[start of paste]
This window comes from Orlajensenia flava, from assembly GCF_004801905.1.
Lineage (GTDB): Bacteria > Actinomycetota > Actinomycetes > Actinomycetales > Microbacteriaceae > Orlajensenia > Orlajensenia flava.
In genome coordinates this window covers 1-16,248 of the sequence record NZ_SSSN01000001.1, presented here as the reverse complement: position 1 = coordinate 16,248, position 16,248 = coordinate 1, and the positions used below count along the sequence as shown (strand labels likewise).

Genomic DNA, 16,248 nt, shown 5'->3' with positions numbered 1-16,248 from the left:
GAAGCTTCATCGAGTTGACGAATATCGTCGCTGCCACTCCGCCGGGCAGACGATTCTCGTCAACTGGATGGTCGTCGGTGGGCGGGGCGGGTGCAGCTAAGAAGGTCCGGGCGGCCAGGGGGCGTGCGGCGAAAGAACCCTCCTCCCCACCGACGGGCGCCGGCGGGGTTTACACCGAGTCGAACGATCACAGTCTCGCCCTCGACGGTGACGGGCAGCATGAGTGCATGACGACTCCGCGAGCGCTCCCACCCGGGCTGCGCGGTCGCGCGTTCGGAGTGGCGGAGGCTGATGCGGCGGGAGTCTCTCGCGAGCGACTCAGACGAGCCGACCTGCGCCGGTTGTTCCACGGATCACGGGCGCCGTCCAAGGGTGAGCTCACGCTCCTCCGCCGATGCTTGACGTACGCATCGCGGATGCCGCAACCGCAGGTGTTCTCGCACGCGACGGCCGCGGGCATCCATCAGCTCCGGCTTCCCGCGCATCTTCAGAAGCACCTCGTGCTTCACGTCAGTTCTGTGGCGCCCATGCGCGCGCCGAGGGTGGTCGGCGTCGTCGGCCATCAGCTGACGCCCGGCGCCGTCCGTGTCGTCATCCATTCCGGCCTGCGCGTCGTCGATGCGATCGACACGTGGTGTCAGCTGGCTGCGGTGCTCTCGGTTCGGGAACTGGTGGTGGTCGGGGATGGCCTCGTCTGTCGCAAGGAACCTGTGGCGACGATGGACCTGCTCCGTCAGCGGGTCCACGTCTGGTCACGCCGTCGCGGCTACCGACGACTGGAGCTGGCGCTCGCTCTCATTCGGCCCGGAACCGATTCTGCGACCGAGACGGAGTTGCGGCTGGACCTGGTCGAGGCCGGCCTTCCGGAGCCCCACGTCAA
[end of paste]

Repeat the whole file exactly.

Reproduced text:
This window comes from Orlajensenia flava, from assembly GCF_004801905.1.
Lineage (GTDB): Bacteria > Actinomycetota > Actinomycetes > Actinomycetales > Microbacteriaceae > Orlajensenia > Orlajensenia flava.
In genome coordinates this window covers 1-16,248 of the sequence record NZ_SSSN01000001.1, presented here as the reverse complement: position 1 = coordinate 16,248, position 16,248 = coordinate 1, and the positions used below count along the sequence as shown (strand labels likewise).

Genomic DNA, 16,248 nt, shown 5'->3' with positions numbered 1-16,248 from the left:
GAAGCTTCATCGAGTTGACGAATATCGTCGCTGCCACTCCGCCGGGCAGACGATTCTCGTCAACTGGATGGTCGTCGGTGGGCGGGGCGGGTGCAGCTAAGAAGGTCCGGGCGGCCAGGGGGCGTGCGGCGAAAGAACCCTCCTCCCCACCGACGGGCGCCGGCGGGGTTTACACCGAGTCGAACGATCACAGTCTCGCCCTCGACGGTGACGGGCAGCATGAGTGCATGACGACTCCGCGAGCGCTCCCACCCGGGCTGCGCGGTCGCGCGTTCGGAGTGGCGGAGGCTGATGCGGCGGGAGTCTCTCGCGAGCGACTCAGACGAGCCGACCTGCGCCGGTTGTTCCACGGATCACGGGCGCCGTCCAAGGGTGAGCTCACGCTCCTCCGCCGATGCTTGACGTACGCATCGCGGATGCCGCAACCGCAGGTGTTCTCGCACGCGACGGCCGCGGGCATCCATCAGCTCCGGCTTCCCGCGCATCTTCAGAAGCACCTCGTGCTTCACGTCAGTTCTGTGGCGCCCATGCGCGCGCCGAGGGTGGTCGGCGTCGTCGGCCATCAGCTGACGCCCGGCGCCGTCCGTGTCGTCATCCATTCCGGCCTGCGCGTCGTCGATGCGATCGACACGTGGTGTCAGCTGGCTGCGGTGCTCTCGGTTCGGGAACTGGTGGTGGTCGGGGATGGCCTCGTCTGTCGCAAGGAACCTGTGGCGACGATGGACCTGCTCCGTCAGCGGGTCCACGTCTGGTCACGCCGTCGCGGCTACCGACGACTGGAGCTGGCGCTCGCTCTCATTCGGCCCGGAACCGATTCTGCGACCGAGACGGAGTTGCGGCTGGACCTGGTCGAGGCCGGCCTTCCGGAGCCCCACGTCAA